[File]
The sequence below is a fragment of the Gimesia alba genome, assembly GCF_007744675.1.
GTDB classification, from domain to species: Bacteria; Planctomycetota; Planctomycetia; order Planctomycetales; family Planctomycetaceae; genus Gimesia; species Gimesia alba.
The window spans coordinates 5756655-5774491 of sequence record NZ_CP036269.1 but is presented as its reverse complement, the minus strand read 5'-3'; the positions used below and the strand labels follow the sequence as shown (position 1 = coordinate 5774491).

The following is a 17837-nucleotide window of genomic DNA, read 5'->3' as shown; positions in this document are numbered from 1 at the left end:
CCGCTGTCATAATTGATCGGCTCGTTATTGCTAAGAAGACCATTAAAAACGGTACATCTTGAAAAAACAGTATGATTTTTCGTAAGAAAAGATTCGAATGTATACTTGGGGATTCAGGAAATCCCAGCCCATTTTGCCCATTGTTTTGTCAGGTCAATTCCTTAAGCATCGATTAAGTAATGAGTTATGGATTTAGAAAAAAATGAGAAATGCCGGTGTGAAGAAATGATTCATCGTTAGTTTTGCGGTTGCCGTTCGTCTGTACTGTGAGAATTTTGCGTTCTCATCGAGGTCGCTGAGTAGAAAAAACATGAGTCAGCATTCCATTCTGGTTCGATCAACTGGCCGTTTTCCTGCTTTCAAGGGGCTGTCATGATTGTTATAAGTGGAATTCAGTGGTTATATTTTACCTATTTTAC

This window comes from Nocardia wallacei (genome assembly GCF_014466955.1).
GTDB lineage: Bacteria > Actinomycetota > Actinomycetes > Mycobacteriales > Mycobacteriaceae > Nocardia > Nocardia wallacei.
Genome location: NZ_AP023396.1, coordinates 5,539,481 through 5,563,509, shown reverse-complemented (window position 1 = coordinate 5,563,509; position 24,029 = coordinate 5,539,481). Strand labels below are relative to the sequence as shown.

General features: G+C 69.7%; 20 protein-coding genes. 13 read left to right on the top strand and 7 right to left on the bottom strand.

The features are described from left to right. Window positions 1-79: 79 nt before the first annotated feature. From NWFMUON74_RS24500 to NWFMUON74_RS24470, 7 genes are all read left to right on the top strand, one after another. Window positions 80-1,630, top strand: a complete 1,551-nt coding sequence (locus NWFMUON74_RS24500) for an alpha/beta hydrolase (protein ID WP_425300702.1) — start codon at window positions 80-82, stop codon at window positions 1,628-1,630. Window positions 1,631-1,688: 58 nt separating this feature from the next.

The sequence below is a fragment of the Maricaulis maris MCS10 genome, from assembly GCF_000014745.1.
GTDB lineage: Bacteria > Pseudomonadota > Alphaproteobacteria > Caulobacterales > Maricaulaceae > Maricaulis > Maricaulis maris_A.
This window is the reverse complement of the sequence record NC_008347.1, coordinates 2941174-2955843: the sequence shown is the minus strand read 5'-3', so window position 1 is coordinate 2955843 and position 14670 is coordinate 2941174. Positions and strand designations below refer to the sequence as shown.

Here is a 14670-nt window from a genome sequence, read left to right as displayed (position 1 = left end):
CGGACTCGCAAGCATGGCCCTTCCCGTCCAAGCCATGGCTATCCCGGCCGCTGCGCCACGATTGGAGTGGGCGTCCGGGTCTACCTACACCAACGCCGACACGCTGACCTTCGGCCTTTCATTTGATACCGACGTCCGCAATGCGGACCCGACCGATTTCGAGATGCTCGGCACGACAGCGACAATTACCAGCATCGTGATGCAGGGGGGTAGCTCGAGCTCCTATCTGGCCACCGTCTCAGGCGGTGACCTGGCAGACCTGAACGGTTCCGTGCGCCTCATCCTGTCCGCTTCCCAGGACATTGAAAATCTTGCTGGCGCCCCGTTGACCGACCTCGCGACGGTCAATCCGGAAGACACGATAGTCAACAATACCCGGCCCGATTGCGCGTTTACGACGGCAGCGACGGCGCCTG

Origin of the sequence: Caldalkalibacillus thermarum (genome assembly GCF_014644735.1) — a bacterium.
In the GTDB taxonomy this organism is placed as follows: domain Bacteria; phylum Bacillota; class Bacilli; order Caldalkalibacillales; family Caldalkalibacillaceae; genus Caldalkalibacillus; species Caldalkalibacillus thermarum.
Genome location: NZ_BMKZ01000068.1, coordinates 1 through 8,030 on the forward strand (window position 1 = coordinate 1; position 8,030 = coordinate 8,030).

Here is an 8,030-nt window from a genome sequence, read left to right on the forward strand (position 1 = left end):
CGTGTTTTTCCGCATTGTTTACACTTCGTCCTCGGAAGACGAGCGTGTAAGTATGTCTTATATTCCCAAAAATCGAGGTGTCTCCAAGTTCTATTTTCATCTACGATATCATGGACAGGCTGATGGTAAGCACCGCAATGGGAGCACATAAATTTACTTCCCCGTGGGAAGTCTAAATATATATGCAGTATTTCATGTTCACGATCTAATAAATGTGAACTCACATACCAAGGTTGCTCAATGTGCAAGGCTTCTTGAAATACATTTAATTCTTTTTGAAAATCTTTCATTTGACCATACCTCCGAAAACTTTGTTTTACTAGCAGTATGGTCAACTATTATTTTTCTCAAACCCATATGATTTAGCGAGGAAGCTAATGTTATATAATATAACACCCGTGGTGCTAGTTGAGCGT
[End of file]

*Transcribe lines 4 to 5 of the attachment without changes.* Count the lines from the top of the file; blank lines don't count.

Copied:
The following is a 17837-nucleotide window of genomic DNA, read 5'->3' as shown; positions in this document are numbered from 1 at the left end:
CCGCTGTCATAATTGATCGGCTCGTTATTGCTAAGAAGACCATTAAAAACGGTACATCTTGAAAAAACAGTATGATTTTTCGTAAGAAAAGATTCGAATGTATACTTGGGGATTCAGGAAATCCCAGCCCATTTTGCCCATTGTTTTGTCAGGTCAATTCCTTAAGCATCGATTAAGTAATGAGTTATGGATTTAGAAAAAAATGAGAAATGCCGGTGTGAAGAAATGATTCATCGTTAGTTTTGCGGTTGCCGTTCGTCTGTACTGTGAGAATTTTGCGTTCTCATCGAGGTCGCTGAGTAGAAAAAACATGAGTCAGCATTCCATTCTGGTTCGATCAACTGGCCGTTTTCCTGCTTTCAAGGGGCTGTCATGATTGTTATAAGTGGAATTCAGTGGTTATATTTTACCTATTTTAC